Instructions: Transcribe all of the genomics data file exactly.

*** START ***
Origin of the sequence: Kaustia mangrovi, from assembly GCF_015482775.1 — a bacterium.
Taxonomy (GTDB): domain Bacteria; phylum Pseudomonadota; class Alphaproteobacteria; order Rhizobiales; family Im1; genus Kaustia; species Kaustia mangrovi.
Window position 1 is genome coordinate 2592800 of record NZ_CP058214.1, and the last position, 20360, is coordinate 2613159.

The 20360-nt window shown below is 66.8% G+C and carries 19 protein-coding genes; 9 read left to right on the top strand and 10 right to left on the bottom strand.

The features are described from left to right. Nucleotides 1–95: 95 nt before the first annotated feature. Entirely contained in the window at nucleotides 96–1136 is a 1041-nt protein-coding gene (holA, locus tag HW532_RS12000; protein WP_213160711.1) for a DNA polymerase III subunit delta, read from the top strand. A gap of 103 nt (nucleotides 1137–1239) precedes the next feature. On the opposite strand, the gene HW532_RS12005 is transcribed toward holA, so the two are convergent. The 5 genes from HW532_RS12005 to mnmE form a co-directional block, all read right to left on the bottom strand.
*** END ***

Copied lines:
Origin of the sequence: Kaustia mangrovi, from assembly GCF_015482775.1 — a bacterium.
Taxonomy (GTDB): domain Bacteria; phylum Pseudomonadota; class Alphaproteobacteria; order Rhizobiales; family Im1; genus Kaustia; species Kaustia mangrovi.
Window position 1 is genome coordinate 2592800 of record NZ_CP058214.1, and the last position, 20360, is coordinate 2613159.

The 20360-nt window shown below is 66.8% G+C and carries 19 protein-coding genes; 9 read left to right on the top strand and 10 right to left on the bottom strand.

The features are described from left to right. Nucleotides 1–95: 95 nt before the first annotated feature. Entirely contained in the window at nucleotides 96–1136 is a 1041-nt protein-coding gene (holA, locus tag HW532_RS12000; protein WP_213160711.1) for a DNA polymerase III subunit delta, read from the top strand. A gap of 103 nt (nucleotides 1137–1239) precedes the next feature. On the opposite strand, the gene HW532_RS12005 is transcribed toward holA, so the two are convergent. The 5 genes from HW532_RS12005 to mnmE form a co-directional block, all read right to left on the bottom strand.